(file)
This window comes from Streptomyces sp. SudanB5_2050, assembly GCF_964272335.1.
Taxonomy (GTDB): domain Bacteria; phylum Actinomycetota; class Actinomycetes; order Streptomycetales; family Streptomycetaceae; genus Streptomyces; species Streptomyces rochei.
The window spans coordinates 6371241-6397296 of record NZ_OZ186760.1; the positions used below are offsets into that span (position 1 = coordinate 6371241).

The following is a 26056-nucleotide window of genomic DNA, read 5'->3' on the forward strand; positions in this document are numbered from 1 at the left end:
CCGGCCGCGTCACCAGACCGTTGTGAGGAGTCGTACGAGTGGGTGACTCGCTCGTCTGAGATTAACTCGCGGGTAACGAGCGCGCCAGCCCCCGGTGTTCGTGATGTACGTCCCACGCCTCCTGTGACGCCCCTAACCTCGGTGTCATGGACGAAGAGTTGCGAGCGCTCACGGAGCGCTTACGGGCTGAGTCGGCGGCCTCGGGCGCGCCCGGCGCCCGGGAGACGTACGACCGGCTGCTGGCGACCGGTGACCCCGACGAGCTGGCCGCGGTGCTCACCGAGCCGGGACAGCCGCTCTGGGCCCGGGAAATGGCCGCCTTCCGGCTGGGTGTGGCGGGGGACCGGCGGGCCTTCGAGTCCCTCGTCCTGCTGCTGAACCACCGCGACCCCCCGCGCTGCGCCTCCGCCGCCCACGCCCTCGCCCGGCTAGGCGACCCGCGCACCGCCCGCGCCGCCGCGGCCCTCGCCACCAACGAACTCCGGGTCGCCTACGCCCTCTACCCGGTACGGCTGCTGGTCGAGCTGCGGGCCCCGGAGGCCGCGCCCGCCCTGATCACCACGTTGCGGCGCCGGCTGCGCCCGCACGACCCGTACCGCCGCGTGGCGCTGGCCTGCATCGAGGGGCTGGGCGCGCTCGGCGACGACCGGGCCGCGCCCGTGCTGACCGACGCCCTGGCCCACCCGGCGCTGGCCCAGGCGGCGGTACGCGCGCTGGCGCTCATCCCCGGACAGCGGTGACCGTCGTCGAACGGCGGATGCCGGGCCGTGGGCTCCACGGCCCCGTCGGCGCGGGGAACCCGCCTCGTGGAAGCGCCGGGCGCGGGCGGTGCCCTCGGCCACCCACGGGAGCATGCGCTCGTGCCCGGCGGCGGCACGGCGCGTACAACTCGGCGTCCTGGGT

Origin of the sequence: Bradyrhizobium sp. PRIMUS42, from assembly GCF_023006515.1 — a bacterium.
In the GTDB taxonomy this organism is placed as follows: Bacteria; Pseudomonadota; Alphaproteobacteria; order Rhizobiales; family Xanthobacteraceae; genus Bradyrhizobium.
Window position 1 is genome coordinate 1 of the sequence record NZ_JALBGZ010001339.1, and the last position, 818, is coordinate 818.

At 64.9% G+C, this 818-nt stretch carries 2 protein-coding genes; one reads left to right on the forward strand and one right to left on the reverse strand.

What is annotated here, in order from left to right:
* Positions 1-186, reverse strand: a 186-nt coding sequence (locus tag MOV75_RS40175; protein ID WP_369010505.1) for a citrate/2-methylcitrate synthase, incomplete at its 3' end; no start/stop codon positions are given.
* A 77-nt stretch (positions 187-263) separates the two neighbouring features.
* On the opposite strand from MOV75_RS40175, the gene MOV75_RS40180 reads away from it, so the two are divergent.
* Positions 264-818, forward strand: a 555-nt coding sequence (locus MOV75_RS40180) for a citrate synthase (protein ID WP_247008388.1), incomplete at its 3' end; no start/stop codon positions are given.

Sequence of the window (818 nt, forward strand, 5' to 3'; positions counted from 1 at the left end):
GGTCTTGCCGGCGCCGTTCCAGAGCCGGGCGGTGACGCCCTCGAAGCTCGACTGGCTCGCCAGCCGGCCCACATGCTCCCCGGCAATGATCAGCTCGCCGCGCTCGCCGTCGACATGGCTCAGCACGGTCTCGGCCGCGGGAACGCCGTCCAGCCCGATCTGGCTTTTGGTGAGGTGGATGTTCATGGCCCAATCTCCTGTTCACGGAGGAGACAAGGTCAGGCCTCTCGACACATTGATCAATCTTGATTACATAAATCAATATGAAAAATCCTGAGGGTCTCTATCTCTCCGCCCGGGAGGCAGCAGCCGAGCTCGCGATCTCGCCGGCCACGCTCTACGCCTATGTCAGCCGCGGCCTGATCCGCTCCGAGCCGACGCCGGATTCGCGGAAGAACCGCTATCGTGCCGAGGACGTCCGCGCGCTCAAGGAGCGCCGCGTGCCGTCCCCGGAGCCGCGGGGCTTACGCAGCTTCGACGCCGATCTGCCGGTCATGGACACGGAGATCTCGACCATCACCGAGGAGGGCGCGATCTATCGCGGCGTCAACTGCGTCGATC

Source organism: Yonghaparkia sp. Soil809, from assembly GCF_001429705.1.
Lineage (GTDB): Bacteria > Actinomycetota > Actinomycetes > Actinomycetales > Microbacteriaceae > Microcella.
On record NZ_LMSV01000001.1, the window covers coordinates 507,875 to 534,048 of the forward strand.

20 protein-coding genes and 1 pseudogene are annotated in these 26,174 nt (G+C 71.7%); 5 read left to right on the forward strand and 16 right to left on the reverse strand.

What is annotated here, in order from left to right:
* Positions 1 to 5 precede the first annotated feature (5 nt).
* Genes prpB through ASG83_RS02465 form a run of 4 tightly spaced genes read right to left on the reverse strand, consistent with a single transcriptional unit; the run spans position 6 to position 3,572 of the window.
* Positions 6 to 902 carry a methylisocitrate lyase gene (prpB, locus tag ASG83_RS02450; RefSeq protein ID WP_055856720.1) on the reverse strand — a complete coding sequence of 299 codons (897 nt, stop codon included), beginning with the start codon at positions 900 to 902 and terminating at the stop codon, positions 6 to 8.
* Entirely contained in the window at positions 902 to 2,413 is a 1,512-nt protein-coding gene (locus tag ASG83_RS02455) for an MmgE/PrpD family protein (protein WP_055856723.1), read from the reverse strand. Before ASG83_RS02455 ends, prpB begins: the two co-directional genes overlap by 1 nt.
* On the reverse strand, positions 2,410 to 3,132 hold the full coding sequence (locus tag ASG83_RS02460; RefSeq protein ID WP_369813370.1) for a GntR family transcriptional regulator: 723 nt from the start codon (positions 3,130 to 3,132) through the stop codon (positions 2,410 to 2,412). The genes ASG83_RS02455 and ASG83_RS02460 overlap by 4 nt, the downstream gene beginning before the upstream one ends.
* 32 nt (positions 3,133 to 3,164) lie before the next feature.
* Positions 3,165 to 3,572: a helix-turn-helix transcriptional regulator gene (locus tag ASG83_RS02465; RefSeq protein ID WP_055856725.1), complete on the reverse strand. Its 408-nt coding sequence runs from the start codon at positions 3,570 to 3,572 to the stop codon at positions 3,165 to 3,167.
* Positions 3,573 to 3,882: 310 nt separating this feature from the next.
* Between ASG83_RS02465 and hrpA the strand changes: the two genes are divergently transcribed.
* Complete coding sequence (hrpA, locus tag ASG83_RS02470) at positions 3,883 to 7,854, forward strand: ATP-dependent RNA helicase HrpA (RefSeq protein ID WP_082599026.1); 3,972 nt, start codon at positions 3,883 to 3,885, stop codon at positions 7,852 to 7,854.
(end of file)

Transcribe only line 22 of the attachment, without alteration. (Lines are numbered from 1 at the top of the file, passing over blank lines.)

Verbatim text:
* Positions 1 to 5 precede the first annotated feature (5 nt).